For quite a time, the Toyota Camry was the midsize sedan benchmark for those willing to stay within the mainstream brands. They’ve sold close to 20 million of these cars, spanning seven generations since 1983. While some may say that the midsize sedan market in the Philippines is slowly dying, it doesn’t mean that Toyota is willing to back down from the fight with one of their staple nameplates.
While Toyota has always been known for reliability and ease of ownership, their latest products have been surprising us with a very important but often overlooked feature: passive and active safety. The Rush and Vios offer more airbags than its competitors, and across all variants, creating a value proposition for peace of mind that’s almost unbeatable at their respective price points. The recently launched Toyota Camry is no different, and even at its base 2.5 G variant, offers at least 85% of what the top spec 2.5 V has; safety, technology, and comfort.
For starters, both available variants of the 2019 Toyota Camry will have the same 181 hp, 231 Nm of torque, 2.5L gasoline V6 with a six-speed automatic transmission. The 2.5 V does come with the driving modes (eco, sport, normal), but those who will be driven around in the Camry (which is usually the case for buyers) probably won’t prioritize this feature. In terms of exterior, they are exactly the same, save for smaller 17-inch alloy wheels on the 2.5 G instead of 18-inch ones on the top spec, meaning you get the same LED headlights, chrome touches, and exterior trim pieces.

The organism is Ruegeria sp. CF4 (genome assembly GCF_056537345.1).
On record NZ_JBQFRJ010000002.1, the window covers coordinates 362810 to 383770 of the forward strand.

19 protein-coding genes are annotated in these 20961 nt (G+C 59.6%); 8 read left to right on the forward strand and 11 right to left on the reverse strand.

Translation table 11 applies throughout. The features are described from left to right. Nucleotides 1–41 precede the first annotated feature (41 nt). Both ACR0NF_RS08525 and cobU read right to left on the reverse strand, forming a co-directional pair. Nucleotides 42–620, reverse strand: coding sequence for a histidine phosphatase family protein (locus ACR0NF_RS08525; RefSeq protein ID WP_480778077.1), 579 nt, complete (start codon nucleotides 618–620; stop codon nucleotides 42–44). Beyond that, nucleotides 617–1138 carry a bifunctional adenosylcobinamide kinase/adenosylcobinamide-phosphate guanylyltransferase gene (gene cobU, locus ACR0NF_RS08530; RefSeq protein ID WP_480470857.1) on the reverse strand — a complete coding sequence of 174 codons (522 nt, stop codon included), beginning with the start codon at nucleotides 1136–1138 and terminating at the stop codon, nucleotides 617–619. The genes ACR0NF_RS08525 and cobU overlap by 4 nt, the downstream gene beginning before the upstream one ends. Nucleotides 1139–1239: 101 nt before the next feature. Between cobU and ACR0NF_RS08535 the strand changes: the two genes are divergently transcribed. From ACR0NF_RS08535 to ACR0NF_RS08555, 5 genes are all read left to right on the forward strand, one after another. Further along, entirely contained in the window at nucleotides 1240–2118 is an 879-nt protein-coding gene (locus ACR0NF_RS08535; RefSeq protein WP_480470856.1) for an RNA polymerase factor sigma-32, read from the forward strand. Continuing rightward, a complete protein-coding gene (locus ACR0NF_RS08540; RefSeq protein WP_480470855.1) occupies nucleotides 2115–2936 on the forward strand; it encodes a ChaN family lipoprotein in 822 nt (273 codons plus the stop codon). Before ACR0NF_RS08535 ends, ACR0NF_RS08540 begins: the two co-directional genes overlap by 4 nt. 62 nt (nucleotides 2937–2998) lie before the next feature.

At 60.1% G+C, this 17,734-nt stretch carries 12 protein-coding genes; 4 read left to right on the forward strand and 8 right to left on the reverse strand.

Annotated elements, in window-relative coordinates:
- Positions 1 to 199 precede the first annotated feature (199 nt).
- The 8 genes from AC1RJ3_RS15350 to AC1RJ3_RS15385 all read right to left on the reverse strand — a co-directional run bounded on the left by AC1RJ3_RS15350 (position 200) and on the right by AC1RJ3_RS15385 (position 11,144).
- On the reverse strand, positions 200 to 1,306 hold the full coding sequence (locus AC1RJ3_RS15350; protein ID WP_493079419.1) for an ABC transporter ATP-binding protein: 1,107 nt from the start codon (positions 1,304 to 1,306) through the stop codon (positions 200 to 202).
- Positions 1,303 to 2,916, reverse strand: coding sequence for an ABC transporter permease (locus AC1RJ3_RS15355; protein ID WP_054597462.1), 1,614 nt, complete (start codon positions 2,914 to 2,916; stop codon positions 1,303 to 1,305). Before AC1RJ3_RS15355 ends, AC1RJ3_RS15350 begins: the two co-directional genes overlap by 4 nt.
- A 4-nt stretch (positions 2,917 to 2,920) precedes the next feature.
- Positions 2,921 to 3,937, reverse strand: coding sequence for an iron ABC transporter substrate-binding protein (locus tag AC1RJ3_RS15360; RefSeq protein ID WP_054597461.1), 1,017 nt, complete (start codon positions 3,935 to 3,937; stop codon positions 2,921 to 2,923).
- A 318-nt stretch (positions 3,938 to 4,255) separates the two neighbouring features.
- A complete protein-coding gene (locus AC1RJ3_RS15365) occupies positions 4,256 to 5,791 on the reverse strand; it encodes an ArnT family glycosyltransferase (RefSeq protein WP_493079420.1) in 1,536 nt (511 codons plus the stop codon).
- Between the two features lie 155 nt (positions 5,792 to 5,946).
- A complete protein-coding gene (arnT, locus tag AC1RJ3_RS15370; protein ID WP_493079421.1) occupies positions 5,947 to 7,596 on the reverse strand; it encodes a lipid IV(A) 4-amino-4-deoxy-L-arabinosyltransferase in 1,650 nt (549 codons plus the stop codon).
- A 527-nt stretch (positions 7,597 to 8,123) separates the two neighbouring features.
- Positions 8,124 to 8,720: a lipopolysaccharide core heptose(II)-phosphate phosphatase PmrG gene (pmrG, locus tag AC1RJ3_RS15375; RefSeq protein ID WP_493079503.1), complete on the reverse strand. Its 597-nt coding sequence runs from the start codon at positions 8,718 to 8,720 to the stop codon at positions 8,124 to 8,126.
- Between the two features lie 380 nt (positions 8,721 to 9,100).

The interior will have the biggest differences by only a slight margin, such as electronically adjustable leather seats on the 2.5 V and manually adjusting fabric seats on the 2.5 G. The center armrest for the second row gets a nifty control interface to adjust things like sunshades, climate control, and audio on the top variant, so that’s the biggest draw in our opinion, since the base model gets only cupholders. You also get a 4.2-inch multi info display instead of a 7-inch in the 2.5G. Everything else is identical in side the cabin.
Let’s talk about safety and convenience, this is where the two variants come so close in spec to a point where it doesn’t even matter which one you go for. Sure, the 2.5 V gets a head-up display, but that’s only a plus if you’re driving. Keyless unlocking with push start, six speakers, and the same infotainment screen size and features are standard. You still get seven airbags (driver and passenger side, knee airbag, curtain airbags all around), ABS with electronic brakeforce distribution and brake assist, vehicle stability control, hill start assist, and emergency stop signal on both variants. That’s a majority of the safety alphabet right there, leading us to believe that Toyota will soon be known to have top safety right next to reliability and ease of ownership.
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